13. Combes, Pierre-Philippe & Duranton, Gilles & Gobillon, Laurent, 2004. "Spatial Wage Disparities: Sorting Matters!," CEPR Discussion Papers 4240, C.E.P.R. Discussion Papers.
  14. Ottaviano, Gianmarco & Thisse, Jacques-Francois, 2004. "Agglomeration and economic geography," Handbook of Regional and Urban Economics, in: J. V. Henderson & J. F. Thisse (ed.), Handbook of Regional and Urban Economics, edition 1, volume 4, chapter 58, pages 2563-2608 Elsevier.
  15. Philip McCann & Zoltan Acs, 2011. "Globalization: Countries, Cities and Multinationals," Regional Studies, Taylor & Francis Journals, vol. 45(1), pages 17-32.
  16. Maarten Bosker & Harry Garretsen, 2007. "Trade Costs, Market Access and Economic Geography: Why the Empirical Specification of Trade Costs Matters," CESifo Working Paper Series 2071, CESifo Group Munich.
  17. Martin, Ron, 1999. "The New 'Geographical Turn' in Economics: Some Critical Reflections," Cambridge Journal of Economics, Oxford University Press, vol. 23(1), pages 65-91, January.
  18. Bernard Fingleton, 2004. "The new economic geography versus urban economics : an evaluation using local wage rates in Great Britain," ERSA conference papers ersa04p638, European Regional Science Association.
  19. Brakman,Steven & Garretsen,Harry & van Marrewijk,Charles, 2009. "The New Introduction to Geographical Economics," Cambridge Books, Cambridge University Press, number 9780521698030, November.
  20. Fujita, Masahisa & Mori, Tomoya, 2005. "Frontiers of the New Economic Geography," IDE Discussion Papers 27, Institute of Developing Economies, Japan External Trade Organization(JETRO).
  21. Hanson, G.H., 1999. "`Market Potential, Increasing Returns, and Geographic Concentration," Working Papers 439, Research Seminar in International Economics, University of Michigan.
  22. Christopher R. Berry & Edward L. Glaeser, 2005. "The Divergence of Human Capital Levels across Cities," Harvard Institute of Economic Research Working Papers 2091, Harvard - Institute of Economic Research.
  23. Krugman, Paul, 1991. "Increasing Returns and Economic Geography," Journal of Political Economy, University of Chicago Press, vol. 99(3), pages 483-99, June.
  24. Moretti, Enrico, 2004. "Human capital externalities in cities," Handbook of Regional and Urban Economics, in: J. V. Henderson & J. F. Thisse (ed.), Handbook of Regional and Urban Economics, edition 1, volume 4, chapter 51, pages 2243-2291 Elsevier.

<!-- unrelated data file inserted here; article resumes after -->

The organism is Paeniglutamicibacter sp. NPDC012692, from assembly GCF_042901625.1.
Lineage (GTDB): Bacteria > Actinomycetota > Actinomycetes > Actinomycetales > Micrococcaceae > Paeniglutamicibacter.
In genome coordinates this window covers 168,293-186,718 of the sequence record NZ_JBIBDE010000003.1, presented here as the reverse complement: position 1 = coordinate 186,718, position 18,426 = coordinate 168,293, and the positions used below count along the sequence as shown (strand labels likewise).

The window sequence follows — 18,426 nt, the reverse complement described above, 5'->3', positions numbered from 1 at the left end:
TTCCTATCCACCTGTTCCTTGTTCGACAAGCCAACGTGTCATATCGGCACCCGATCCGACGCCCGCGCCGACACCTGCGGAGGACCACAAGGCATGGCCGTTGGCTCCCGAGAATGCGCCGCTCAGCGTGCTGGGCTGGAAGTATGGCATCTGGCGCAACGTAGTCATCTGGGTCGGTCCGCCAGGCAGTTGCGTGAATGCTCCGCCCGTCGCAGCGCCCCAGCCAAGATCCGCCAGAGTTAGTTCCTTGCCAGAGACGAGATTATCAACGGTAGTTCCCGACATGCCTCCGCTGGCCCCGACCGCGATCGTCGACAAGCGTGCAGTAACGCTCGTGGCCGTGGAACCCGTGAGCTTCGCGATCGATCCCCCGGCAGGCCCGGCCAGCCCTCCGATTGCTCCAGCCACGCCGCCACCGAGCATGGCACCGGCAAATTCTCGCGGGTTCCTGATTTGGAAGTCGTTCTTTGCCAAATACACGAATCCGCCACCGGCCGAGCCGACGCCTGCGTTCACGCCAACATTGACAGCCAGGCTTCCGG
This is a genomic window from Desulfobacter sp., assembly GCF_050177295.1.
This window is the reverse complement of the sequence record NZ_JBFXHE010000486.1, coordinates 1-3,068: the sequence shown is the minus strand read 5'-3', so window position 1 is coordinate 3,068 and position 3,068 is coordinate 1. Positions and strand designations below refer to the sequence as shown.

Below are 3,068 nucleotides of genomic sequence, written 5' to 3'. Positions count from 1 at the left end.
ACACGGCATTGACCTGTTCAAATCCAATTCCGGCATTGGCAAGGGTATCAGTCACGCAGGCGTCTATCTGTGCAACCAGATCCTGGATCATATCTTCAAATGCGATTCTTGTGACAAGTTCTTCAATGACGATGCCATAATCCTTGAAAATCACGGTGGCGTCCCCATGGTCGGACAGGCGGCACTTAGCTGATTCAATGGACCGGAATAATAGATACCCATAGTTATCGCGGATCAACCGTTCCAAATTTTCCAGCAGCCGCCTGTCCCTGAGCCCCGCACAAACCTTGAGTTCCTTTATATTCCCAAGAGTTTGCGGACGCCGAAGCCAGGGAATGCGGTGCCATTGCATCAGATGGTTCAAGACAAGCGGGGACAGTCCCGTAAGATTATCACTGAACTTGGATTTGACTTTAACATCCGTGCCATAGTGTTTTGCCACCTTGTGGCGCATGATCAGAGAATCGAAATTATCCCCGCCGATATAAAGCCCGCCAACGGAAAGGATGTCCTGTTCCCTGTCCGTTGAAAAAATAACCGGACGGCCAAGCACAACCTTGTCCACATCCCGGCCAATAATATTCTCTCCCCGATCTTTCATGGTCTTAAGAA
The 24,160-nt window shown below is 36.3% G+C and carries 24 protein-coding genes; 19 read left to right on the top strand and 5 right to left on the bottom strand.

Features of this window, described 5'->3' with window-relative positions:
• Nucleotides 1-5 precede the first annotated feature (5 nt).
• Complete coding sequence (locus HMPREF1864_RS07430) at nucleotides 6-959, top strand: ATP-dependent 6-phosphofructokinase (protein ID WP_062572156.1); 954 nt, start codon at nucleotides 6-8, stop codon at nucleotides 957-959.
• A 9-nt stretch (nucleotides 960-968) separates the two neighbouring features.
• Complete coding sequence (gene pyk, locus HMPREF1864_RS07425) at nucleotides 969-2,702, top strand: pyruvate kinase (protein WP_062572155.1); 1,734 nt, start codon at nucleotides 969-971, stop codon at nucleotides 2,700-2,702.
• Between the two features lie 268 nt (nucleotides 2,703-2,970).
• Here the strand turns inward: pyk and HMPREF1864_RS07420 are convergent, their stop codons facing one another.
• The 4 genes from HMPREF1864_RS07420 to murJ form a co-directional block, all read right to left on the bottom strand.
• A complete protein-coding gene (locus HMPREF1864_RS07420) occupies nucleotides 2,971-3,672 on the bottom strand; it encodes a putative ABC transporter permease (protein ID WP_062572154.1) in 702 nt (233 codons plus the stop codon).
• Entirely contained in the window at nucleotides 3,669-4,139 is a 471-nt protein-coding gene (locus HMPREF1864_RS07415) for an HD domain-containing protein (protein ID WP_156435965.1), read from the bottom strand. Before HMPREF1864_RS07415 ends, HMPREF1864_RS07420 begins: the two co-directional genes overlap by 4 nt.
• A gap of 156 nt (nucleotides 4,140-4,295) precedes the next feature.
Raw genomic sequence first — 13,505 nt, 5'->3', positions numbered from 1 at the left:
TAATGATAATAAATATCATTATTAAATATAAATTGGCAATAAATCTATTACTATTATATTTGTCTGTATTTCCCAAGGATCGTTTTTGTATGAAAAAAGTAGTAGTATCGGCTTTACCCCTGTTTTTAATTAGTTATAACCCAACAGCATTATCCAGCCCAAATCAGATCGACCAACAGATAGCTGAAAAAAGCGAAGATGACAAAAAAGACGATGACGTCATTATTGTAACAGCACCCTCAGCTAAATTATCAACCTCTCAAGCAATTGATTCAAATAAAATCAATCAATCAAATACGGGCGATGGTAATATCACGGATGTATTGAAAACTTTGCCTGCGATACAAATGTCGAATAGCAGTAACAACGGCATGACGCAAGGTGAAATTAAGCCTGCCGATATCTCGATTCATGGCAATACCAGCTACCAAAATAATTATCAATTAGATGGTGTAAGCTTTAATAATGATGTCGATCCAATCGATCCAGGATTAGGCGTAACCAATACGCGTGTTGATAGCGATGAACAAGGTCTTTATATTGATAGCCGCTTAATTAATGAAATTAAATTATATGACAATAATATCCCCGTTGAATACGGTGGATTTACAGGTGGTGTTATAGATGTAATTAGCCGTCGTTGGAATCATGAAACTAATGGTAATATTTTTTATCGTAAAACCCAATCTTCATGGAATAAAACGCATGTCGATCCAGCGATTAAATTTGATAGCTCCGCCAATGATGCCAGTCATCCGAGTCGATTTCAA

25. Jonathan Eaton & Zvi Eckstein, 1994. "Cities and Growth: Theory and Evidence from france and Japan," Boston University - Institute for Economic Development 36, Boston University, Institute for Economic Development.
  26. Christopher R. Berry & Edward L. Glaeser, 2005. "The Divergence of Human Capital Levels Across Cities," NBER Working Papers 11617, National Bureau of Economic Research, Inc.
Full references (including those not matched with items on IDEAS)

This item is not listed on Wikipedia, on a reading list or among the top items on IDEAS.

When requesting a correction, please mention this item's handle: RePEc:ces:ceswps:_2658. See general information about how to correct material in RePEc.

For technical questions regarding this item, or to correct its authors, title, abstract, bibliographic or download information, contact: (Klaus Wohlrabe)

If you have authored this item and are not yet registered with RePEc, we encourage you to do it here. This allows to link your profile to this item. It also allows you to accept potential citations to this item that we are uncertain about.

If references are entirely missing, you can add them using this form.

If the full references list an item that is present in RePEc, but the system did not link to it, you can help with this form.

If you know of missing items citing this one, you can help us creating those links by adding the relevant references in the same way as above, for each refering item. If you are a registered author of this item, you may also want to check the "citations" tab in your profile, as there may be some citations waiting for confirmation.

Please note that corrections may take a couple of weeks to filter through the various RePEc services.

This information is provided to you by IDEAS at the Research Division of the Federal Reserve Bank of St. Louis using RePEc data.